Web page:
New forms of lenders are lining up to benefit from Canada's credit boom, charging high interest rates to the riskiest of borrowers. The shadow lending market is growing faster than it can be regulated, leaving the most indebted Canadians vulnerable to what activists describe as predatory lending practices. Borrower Beware will examine who these borrowers are, why they’re forced to turn to the shadow lending market and how Canada can do better.
In the depths of her despair, Resty thought her phone would never stop ringing.
Three times a day, seven days a week over several weeks, Resty says she received calls from the debt collector assigned to her file.
The voice on the other end of the line was a constant presence in her life. She heard from him more than she heard from her doctor, who had just diagnosed her with cancer and warned her she may only have six months to live.
She was so depressed that she didn’t care about paying her creditors anymore.
“When I found out I had cancer I was like, ‘Why would I even pay for all these things now when I’m … I’m dying,” the 40-year-old petite Filipina said as she allowed a tear to roll down her cheek.
She owed $8,500 on three credit cards, and that debt — just a drop in the bucket for some Canadians — took over her life. High credit card interest rates and the unceasing calls, on top of her health and personal crises combined into a year of pure hell for Resty.
Too pain-stricken, depressed, alone and ashamed to tell her family, Resty coped with her cancer alone for three months, as she also grappled with her debts in secret.
But there was one other person who knew about her outstanding debts, Resty says — the voice on the other end of the phone.
Some of the credit card debt had been racked up by her boyfriend, who had used her cards without her knowledge. He ended up leaving her for another woman, and later committed suicide, leaving her to deal with the debt and the endless calls by herself. She was in her late thirties, raising a teenage daughter while trying to finish a course that would have allowed her to use her Filipino nursing degree in Canada. She was also working as an aide at a Toronto nursing home, struggling just to pay her rent and keep the heat on.
The debt collector also called her employer, she says, and left a message for her with her manager. She says the debt collector wanted her to wire a lump-sum payment of $4,200 to a numbered account.
She remembered his phone number and stopped answering his calls. But one day he called from an unknown number.
“So I answered, and he said ‘You’re hiding from me, and I will call the police and they will pick you up if you cannot pay this tomorrow.’
“I said ‘I can’t. It’s too expensive. And he said: ‘All of you guys have excuses all the time. It’s just excuse, excuse, excuse.’ And I told him I was just diagnosed, and he was like: ‘I don’t care.’
“But who would [say] that they have cancer when they don’t?”
Resty asked HuffPost Canada to use her nickname because some of her relatives still don’t know about her debt struggle. In 2015, debt is still considered one of the last great taboos.
Indebted Canadians are often in such dire circumstances that they cannot perceive through the fog of despair that they have rights and recourses. Limited options for such Canadians can trap them deeper in a cycle of debt that can not only make their lives miserable but exacerbate economic inequality.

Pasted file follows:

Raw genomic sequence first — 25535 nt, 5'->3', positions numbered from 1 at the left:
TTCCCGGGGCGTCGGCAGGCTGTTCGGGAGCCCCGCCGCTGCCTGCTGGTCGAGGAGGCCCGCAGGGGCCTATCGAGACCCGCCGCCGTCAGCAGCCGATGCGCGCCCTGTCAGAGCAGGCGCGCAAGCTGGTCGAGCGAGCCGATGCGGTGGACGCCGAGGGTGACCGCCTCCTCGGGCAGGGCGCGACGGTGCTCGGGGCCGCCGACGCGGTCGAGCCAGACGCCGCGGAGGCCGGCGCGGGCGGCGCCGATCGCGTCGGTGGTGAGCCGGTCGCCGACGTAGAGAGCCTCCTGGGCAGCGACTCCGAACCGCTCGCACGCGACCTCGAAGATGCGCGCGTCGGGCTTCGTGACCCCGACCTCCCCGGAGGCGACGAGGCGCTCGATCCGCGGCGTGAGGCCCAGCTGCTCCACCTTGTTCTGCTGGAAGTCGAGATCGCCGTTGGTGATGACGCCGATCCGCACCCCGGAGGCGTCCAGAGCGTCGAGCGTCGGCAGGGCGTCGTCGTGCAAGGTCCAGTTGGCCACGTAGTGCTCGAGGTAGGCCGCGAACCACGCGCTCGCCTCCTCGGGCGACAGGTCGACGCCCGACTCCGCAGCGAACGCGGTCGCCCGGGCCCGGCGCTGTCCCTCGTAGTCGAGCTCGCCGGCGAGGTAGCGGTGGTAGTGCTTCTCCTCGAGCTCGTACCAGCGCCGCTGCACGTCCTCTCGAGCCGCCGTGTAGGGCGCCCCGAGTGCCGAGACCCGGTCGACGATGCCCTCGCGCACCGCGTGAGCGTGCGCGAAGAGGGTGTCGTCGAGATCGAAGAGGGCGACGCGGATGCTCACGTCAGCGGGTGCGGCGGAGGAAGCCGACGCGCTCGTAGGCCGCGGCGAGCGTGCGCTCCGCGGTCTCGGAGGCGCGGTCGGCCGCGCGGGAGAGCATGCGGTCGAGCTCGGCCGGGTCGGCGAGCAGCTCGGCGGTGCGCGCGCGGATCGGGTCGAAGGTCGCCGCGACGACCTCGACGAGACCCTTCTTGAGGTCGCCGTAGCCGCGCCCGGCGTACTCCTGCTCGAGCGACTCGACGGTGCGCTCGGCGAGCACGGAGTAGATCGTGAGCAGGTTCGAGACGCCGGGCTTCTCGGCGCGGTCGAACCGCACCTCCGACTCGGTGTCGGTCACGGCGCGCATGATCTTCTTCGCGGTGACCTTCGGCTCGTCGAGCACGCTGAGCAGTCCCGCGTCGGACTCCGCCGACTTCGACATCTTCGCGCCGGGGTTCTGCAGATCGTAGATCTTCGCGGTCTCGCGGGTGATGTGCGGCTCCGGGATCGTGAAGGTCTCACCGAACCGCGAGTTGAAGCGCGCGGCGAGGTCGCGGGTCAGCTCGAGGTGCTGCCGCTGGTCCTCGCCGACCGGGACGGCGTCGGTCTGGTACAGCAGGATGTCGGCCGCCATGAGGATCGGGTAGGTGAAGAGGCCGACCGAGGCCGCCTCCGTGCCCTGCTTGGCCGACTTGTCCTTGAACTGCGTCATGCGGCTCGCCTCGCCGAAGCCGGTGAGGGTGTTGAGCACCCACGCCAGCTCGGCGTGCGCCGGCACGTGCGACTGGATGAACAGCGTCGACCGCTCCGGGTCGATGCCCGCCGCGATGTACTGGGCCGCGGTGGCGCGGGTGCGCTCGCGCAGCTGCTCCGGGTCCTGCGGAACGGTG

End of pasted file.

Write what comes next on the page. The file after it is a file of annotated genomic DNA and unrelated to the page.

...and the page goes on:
Few people will admit that they know what it’s like to be on the other end of a debt collector’s call. HuffPost Canada contacted the debt collection agency that had called Resty. Although HuffPost, at Resty’s request, did not identify Resty to the agency, the agency rejected her description of her experience, saying they have strict policies about what agents can say to clients, including prohibitions on requesting a wired money transfer or using abusive language.
The firm says it records all of its calls and uses audio mining software to flag hundreds of trigger words such as “police” or “legal action.” The company says those calls are reviewed every day to determine the context surrounding the use of those words.
While the laws governing collection agencies vary from province to province, generally they are barred from calling friends, family and employers, or from making threats.
Still, Jeff Schwartz says plenty of his clients turn to credit counseling because collection calls are pushing them over the edge.
“Financial stress is a very real thing with very real impacts. Heavily indebted Canadians are hard enough on themselves – they’re stressed, embarrassed, and at their wit’s end,” said the executive director of Consolidated Credit Counseling of Canada.
“Collection calls are a constant reminder of the trouble they are in.”
Although collection agencies are the top source of complaints for consumers among all service sectors for Ontario’s Ministry of Government and Consumer Services, there are currently none on the province’s “Consumer Beware” list.
The ministry told HuffPost that in the first six months of 2015, there were 5,029 complaints and inquiries about collection agencies. “Harassment” and “conduct” of debt collectors were two of the top five reasons for those complaints and inquiries.